Can You Have A Dog When You Work Full-Time?

If you’ve decided you’re ready for a dog but you work full-time, you might be worrying about whether your job and your desire for a dog are compatible.

If you want a dog, it’s important that the welfare of the dog comes first, and that can be difficult if you’re at work during the day. Weigh up the pros and cons carefully before you decide.

Toilet Training

The age of the dog you get will have an impact on whether you need to be at home all day or not. For new puppies who need toilet training, being left alone isn’t an option. They need be taken outside for a toilet break every couple of hours until they learn when and where it’s ok to go. If you’re not able to arrange for someone to do that, a puppy isn’t going to be the right choice for you. A toilet trained, older dog may be a better option. 

Dog Walkers Or Daycare

If your dog can’t be left alone all day, but you can’t get home during the day to let your dog out at lunchtime or feed him, consider hiring a dog walker. They can give your dog a good walk during the day, giving him company, entertainment and some exercise. For needier dogs, or if you aren’t comfortable leaving the dog alone, consider dog daycare. Your pup can go somewhere for the day to be cared for, meet other dogs and even get some training. 


If the dog is going to be in the house alone, make sure you provide lots of entertainment so you don’t come home to find your best shoes have been used for a chew toy. Put away anything you don’t want the dog to get too, and provide plenty of toys for them to play with instead. Make sure the dog has plenty of room to play too. Never crate a dog for the whole day.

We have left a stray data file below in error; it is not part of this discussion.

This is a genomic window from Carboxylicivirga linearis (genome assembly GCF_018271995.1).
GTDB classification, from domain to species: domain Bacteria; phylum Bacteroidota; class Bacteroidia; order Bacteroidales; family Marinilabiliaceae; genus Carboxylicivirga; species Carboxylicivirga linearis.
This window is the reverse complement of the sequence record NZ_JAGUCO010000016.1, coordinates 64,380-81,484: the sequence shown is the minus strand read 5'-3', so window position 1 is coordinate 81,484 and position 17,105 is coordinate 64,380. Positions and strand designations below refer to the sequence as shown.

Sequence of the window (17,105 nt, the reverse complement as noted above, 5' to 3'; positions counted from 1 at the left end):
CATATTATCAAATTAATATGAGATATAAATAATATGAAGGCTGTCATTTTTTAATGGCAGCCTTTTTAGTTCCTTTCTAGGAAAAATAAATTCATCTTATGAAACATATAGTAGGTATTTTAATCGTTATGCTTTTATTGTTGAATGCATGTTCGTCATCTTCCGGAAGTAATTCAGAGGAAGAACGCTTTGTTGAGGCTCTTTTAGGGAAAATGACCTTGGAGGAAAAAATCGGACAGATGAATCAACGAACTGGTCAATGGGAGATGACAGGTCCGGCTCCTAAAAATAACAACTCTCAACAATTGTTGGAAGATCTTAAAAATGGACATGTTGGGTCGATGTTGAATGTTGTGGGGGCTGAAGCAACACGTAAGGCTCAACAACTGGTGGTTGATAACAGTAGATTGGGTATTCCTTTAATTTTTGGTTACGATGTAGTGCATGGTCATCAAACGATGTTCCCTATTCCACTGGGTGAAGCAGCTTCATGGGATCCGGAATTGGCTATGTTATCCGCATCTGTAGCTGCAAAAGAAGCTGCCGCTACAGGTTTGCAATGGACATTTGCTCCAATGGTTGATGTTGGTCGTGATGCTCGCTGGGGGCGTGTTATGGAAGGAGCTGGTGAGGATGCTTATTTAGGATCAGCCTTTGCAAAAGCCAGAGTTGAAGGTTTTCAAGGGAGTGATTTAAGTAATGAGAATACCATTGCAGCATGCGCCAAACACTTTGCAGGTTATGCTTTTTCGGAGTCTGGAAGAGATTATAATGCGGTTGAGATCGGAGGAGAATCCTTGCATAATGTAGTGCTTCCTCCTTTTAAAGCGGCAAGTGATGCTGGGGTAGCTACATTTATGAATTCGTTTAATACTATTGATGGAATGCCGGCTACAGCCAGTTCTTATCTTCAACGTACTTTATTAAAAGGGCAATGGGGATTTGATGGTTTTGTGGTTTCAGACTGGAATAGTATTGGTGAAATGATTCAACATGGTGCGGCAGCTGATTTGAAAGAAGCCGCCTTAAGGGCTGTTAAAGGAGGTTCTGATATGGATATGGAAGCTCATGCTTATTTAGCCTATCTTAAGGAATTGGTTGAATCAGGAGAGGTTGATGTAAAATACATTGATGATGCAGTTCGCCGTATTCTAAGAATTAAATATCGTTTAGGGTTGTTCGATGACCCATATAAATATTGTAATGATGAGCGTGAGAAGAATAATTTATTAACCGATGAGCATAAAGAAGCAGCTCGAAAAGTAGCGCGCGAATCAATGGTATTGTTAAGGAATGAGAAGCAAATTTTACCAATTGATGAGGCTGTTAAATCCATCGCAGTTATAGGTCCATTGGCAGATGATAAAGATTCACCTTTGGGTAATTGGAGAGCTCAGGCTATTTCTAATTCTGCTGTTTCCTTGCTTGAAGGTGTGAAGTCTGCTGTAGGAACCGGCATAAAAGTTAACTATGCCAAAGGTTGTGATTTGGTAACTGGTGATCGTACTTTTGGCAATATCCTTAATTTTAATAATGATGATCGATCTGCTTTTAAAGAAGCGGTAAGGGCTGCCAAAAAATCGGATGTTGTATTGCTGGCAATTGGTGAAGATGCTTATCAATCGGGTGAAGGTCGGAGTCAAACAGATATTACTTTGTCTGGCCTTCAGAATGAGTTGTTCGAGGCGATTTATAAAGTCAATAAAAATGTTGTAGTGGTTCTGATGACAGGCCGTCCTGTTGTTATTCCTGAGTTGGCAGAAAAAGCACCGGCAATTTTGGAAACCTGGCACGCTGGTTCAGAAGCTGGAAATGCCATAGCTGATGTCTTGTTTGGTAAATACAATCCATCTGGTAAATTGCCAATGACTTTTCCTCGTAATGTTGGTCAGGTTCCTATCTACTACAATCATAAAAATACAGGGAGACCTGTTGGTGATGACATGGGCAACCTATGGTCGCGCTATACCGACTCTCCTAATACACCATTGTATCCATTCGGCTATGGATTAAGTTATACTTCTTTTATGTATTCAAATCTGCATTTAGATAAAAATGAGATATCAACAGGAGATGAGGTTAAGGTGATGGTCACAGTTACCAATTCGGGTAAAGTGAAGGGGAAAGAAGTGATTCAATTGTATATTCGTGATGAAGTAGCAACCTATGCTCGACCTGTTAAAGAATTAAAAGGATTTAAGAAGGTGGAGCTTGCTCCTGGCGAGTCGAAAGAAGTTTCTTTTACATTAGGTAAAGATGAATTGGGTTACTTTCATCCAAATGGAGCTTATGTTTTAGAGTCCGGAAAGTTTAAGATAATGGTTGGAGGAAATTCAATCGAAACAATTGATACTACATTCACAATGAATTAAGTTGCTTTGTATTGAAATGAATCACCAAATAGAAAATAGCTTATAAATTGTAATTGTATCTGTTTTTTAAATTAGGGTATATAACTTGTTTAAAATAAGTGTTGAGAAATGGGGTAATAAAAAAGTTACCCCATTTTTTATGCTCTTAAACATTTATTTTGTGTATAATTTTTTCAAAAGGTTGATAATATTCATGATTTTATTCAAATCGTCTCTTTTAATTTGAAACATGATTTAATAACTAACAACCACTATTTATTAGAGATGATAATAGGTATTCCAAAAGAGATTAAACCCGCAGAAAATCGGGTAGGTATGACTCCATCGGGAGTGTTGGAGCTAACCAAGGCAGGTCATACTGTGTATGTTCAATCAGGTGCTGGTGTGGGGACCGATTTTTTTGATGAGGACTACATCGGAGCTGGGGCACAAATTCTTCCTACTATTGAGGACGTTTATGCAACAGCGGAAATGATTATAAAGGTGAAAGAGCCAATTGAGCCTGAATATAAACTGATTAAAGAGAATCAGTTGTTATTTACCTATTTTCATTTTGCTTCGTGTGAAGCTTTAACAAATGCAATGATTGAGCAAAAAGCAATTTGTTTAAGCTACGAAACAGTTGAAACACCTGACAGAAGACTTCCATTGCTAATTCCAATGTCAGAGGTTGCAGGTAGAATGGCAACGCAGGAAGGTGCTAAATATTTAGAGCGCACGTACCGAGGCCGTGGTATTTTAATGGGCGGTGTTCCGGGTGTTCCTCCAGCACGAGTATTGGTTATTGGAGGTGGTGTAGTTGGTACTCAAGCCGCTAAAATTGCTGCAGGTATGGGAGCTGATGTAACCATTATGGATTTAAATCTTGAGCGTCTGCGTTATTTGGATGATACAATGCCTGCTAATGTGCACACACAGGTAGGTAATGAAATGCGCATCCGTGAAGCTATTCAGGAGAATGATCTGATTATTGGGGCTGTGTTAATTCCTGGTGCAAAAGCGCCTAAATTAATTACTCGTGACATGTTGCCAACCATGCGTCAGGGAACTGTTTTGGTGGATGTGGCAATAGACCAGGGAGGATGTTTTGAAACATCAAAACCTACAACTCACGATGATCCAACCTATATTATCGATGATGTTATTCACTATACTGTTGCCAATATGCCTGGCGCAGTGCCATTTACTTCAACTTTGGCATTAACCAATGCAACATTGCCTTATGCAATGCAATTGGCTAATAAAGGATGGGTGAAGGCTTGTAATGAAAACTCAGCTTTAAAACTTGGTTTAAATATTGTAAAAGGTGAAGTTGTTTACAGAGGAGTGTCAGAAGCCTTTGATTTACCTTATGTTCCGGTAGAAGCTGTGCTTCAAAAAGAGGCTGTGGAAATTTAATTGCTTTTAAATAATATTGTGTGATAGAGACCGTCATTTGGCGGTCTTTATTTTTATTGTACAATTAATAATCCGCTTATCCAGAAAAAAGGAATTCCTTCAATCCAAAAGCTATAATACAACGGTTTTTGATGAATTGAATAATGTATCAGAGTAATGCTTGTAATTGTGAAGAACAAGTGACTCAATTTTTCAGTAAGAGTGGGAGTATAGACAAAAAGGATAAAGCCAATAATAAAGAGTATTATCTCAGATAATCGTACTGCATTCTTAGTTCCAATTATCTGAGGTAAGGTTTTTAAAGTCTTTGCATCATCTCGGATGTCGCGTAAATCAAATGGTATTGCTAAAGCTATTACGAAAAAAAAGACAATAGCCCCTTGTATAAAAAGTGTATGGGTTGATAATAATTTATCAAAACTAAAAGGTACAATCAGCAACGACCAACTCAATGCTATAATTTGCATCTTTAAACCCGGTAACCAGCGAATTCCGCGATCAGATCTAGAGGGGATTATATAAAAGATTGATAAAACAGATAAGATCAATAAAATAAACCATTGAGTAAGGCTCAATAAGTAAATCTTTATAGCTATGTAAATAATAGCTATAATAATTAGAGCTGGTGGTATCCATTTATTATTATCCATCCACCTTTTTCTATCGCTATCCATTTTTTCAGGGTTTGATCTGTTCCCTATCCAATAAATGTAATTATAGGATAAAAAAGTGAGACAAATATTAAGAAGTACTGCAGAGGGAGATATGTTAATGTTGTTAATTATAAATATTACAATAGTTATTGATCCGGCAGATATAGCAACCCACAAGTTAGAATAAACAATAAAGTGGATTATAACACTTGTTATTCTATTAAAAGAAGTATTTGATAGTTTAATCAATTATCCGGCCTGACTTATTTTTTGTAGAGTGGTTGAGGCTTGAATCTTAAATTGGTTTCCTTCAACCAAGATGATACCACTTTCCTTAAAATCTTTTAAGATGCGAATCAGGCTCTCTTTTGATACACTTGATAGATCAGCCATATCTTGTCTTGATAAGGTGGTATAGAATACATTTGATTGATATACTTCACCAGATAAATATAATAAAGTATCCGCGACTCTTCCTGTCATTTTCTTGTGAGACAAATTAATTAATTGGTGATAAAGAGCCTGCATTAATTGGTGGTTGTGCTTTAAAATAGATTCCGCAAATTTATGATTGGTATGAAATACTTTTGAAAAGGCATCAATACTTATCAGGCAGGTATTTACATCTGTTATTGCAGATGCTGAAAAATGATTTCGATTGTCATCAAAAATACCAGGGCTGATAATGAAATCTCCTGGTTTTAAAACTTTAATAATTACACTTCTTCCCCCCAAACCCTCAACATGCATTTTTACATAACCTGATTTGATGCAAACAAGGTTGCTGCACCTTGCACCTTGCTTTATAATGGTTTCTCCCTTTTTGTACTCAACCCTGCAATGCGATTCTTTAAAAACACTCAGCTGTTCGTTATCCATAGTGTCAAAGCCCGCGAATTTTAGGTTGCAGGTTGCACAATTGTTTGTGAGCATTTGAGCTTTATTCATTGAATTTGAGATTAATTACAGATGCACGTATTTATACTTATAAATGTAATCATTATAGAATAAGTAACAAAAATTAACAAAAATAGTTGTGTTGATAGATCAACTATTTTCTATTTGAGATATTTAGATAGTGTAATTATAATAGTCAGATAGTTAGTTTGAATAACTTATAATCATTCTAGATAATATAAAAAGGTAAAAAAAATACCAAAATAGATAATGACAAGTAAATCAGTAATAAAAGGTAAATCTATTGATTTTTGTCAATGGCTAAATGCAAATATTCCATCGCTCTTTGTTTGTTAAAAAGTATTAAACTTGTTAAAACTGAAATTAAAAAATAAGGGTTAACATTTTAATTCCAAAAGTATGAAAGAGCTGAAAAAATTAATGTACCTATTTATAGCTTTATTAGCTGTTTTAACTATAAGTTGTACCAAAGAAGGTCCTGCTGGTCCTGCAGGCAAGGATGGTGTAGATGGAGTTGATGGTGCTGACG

If you’re thinking about getting a dog, but won’t be home during the day, think carefully about noise. All dogs bark, and a dog left alone that takes to barking won’t be popular with the neighbors. Are your neighbors home during the day? Does sound carry from your home?  Try to choose a naturally quieter breed and be prepared to handle complaints from next door. 

If you do decide to take on a dog, choose a young dog who can be trained, or an older rescue dog who is already used to being alone during the day. Put the needs of your dog first and be sure you’re providing the best care you can. If you can’t leave the dog for long periods, take on a dogsitter, dog walker or doggy daycare so the dog has someone to look after it. Consider trying to work from home more often or see if your office has a policy that allows staff to bring their dogs into the office, so your dog can be with you all day. 

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